On Friday, October 28, 2011, initial weather forecasts indicated that aNortheaster was in route to our region and it was expected to bring snow to theCatskills, the Hudson Valley, and the Taconic region of the State.
A winter stormwarning was issued by the National Weather Service on Saturday, October 29. Itforecast significant amounts of heavy, wet snow
up to seven inches in areas along theHudson River and up to ten inches in the southeastern portion of the state. Theforecasts predicted widespread power outages as a result of snow accumulations onfoliage-laden tree branches.Snow began to fall mid-day Saturday and continued through the night. BySaturday evening, the utility companies had begun to report numerous electric serviceinterruptions due to heavy snow and wind gusts. This Northeaster was the third majorweather event to hit the region in three months. In some areas, the October stormcaused greater tree damage and power outages than Hurricane Irene and TropicalStorm Lee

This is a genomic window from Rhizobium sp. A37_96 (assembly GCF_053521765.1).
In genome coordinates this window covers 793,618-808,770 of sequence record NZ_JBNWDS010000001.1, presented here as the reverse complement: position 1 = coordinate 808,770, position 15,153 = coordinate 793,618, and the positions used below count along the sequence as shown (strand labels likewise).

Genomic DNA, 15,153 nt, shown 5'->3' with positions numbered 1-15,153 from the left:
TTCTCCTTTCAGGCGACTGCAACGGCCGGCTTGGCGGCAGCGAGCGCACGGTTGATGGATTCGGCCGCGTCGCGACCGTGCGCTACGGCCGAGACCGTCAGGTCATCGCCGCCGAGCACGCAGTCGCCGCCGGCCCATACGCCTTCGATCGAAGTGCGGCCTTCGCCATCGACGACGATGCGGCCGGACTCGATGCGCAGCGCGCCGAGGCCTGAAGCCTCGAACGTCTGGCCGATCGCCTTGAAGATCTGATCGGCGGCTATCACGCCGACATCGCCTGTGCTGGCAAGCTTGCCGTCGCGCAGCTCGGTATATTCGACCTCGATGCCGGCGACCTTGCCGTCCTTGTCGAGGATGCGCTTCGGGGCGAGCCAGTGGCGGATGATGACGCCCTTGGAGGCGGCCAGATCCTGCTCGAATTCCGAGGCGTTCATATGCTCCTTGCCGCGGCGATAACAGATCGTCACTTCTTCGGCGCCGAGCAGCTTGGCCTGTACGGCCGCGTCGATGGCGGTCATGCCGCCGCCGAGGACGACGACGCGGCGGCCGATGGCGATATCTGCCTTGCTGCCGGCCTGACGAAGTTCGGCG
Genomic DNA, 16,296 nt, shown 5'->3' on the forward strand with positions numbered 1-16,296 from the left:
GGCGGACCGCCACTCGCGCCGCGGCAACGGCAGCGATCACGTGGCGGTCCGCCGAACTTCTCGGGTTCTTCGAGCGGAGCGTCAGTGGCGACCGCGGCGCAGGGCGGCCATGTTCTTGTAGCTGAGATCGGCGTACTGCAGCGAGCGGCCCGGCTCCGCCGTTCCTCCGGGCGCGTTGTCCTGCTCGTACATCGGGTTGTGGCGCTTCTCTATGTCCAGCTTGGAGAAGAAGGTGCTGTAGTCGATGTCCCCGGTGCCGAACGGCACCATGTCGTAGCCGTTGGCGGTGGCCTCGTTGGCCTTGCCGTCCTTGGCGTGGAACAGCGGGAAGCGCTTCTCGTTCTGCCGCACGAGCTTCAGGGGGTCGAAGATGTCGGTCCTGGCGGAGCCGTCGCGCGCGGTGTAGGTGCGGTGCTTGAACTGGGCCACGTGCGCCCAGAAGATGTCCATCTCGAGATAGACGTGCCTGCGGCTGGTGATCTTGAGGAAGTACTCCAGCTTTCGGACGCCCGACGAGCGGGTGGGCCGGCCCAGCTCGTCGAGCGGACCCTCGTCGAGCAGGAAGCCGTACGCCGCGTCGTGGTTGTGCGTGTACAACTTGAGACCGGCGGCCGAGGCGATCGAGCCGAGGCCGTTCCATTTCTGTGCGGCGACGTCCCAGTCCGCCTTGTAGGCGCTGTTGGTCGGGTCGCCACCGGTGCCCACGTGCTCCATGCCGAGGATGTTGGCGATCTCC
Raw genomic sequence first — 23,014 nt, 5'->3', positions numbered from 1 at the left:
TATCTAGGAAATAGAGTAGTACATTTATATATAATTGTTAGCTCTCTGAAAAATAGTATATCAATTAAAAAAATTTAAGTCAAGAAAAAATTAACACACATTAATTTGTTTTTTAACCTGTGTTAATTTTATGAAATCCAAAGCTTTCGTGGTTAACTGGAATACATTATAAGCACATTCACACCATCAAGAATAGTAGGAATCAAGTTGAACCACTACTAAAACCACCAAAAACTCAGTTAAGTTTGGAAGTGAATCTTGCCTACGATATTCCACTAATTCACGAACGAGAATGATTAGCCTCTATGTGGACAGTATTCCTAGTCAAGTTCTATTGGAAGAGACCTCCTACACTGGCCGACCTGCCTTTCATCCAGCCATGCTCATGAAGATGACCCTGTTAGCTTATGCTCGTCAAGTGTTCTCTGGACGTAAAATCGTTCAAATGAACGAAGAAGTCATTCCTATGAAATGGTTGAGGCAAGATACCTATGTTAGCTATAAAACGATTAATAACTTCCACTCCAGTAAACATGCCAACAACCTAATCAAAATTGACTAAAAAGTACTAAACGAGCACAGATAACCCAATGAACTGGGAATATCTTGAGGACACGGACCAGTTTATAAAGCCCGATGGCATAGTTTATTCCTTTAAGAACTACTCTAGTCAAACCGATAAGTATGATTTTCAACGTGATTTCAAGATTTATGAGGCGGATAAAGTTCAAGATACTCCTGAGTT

storms that occurred in August and September of 2011, respectively. Intotal, service to over 400,000 customers was disrupted due to branches and treessagging and breaking on utility infrastructure. Overall, this service restoration efforttook eight days to complete.Following the October storm, Staff investigated the performances of theConsolidated Edison Company of New York (Con Edison), New York State Electric andGas (NYSEG), Central Hudson Gas and Electric (Central Hudson), and Orange andRockland Utilities (Orange and Rockland)
all of which sustained customer outages thatlasted greater than 72 hours.
investigation also assessed whether the utilitieswere properly prepared for the Northeaster; whether they responded appropriately inits aftermath; whether they have identified the lessons learned from this storm; and,whether they are taking all necessary corrective actions. We have also examined the
New York City was also forecast to be hit by the storm but to a lesser extent than the upstateregions.